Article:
Magical Realism
Mystery - Raven Black by Ann Cleeves
Noir - Strangers On A Train by Patricia Highsmith
Non Fiction
Post-Apocalyptic - Wool by Hugh Howey
Romance - Emotional Geology by Linda Gillard
Science Fiction
True Crime - Forty Years Of Murder by Prof. Keith Simpson
Urban Fantasy - Rivers Of London by Ben Aaronovitch
Victorian - Gillespie & I by Jane Harris
Young Adult - The Fault In Our Stars by John Green

Some of these will be easy for me and I can already think of several books on my shelf that will fit the bill. There are some genres that I'm feeling more apprehensive about, though. Fantasy, for example, is a genre that I usually avoid like the plague. I wouldn't have a clue where to start with poetry as it isn't really something I've ever tried to read before (unless John Cooper Clarke counts!). And I'm a little confused as to what counts as Educational rather than Non-Fiction. So I'll have a little think and prepare myself to launch into this challenge in the New Year. You can probably expect to see some requests for recommendations in some of these categories in the near future!

What are your thoughts on reading challenges/readalongs? Some bloggers seem to participate in so many, I don't know how you'd be able to keep up the pace. I enjoyed hearing other thoughts on this topic over at The Readers podcast.

Tuesday, 4 December 2012

The Sick Rose by Erin Kelly

There are some books you read because they are classics, there are some books you read because you love the author's previous novels, there are some books you read based on the recommendation of a trusted friend. But The Sick Rose (or The Dark Rose depending where in the world you are) is a first for me, as I have to admit that I bought it after someone from Hollyoaks mentioned it on Twitter. I already have a copy of Erin Kelly's first novel, The Poison Tree, on my TBR. I can't remember what exactly the tweet in question said but it must have been a pretty tempting 140 characters to make me pick this one up first.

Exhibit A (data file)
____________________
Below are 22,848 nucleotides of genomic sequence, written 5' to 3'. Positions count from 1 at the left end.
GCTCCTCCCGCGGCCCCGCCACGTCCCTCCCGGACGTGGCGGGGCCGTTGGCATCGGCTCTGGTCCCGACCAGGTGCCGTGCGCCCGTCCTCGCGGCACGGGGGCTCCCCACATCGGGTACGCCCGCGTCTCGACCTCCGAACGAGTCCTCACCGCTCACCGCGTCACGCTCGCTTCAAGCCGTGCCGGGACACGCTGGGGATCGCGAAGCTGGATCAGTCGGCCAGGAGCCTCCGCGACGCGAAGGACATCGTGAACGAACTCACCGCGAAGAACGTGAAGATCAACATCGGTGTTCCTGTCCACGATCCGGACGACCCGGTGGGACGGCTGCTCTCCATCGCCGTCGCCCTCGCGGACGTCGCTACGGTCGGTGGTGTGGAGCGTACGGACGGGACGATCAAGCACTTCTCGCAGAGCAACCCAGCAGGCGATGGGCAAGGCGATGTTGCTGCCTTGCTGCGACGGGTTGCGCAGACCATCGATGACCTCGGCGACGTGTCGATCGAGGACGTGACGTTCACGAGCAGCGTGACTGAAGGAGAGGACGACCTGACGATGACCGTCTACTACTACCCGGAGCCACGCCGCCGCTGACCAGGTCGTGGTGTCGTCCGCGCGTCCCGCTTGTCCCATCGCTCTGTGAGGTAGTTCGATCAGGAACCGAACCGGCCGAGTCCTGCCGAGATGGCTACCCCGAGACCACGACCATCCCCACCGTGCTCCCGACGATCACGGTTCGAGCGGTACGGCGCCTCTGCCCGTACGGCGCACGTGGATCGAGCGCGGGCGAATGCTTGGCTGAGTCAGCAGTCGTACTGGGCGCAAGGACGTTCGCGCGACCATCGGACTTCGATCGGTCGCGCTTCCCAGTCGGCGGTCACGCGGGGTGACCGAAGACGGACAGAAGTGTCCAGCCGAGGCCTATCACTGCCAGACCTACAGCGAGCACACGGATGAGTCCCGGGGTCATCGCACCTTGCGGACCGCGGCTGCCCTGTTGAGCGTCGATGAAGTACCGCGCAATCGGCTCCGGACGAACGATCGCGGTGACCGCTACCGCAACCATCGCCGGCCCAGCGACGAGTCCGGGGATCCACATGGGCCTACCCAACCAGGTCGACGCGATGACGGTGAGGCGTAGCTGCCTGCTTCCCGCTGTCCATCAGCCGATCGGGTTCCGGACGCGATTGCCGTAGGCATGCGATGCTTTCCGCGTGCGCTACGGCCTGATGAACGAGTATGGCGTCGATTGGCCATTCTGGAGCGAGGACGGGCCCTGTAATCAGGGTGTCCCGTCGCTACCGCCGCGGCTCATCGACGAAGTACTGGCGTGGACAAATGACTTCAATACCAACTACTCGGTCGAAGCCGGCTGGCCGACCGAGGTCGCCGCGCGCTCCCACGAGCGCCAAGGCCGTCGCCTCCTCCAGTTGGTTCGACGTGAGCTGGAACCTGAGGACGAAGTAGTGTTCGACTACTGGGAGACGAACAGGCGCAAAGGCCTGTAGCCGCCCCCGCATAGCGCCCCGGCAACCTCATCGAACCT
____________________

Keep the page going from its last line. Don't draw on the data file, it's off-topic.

The Sick Rose Erin Kelly

Paul is 19, and should be looking forward to an exciting and happy few years at university. Instead, he faces a long winter of manual work and community service in the gardens of Kelstice House after getting mixed up in a terrible crime back at home. Louisa is the skilled botanist leading the project - from a wealthy background and approaching middle age, to the outside world she appears to be happy and settled in her chosen role. But underneath her cool exterior she is an emotional wreck, haunted by events in her past. The two of them form a bond, each recognising the other as a kindred spirit with something to hide. The shadow of the past lingers over their relationship and there is a constant fear that the skeletons in their respective closets will catch up with them.

The derelict Kelstice House with its overgrown gardens provides a really atmospheric and moody setting. Although I am not a fan of this phrase I can safely describe this novel as 'a page-turner'. It kept me up late and I read it in big chunks. The narrative effortlessly flits back and forward between the past and the present day and between the two characters' lives, never feeling stilted or confusing. There are plenty of twists to keep the reader guessing and I didn't see a single one of them coming - not least the ending, which holds surprises until the very last line, and provides a very satisfying conclusion.

I really enjoyed reading Paul's story; it was so sad to see how such an intelligent and conscientious young man could have his life turned upside down through making a few wrong decisions. His impressive and unrelenting loyalty to his childhood friend turns out to be a double-edged sword that gets him in more trouble than he can imagine. I really felt for him and hoped that everything would turn out for the best in his life.

On the other hand, I felt that something was slightly amiss with Louisa's character. Her teenage years are very realistic and Kelly paints a truly convincing picture of a confident and sexually adventurous young woman. However, for me, the adult Louisa lacks warmth. At first I could accept that this reflects the overwhelming and all-encompassing nature of her feelings for her ex-lover Adam, and that her obsession with this failed romance leaves no room for anything else in her life. However, even after she tentatively begins her relationship with Paul we see little change in her personality. I did not like her and found it difficult to understand the attraction she held for Paul.

I enjoyed seeing the mysteries of the plot unravel. Unfortunately I was less interested in the protagonists' relationship and struggled to believe in them as a couple. This was where the novel fell a little flat for me. However my opinions may all be inconsequential; having just publicly identified myself as a Hollyoaks fan, is anybody going to be able to take any of my reviews seriously ever again?!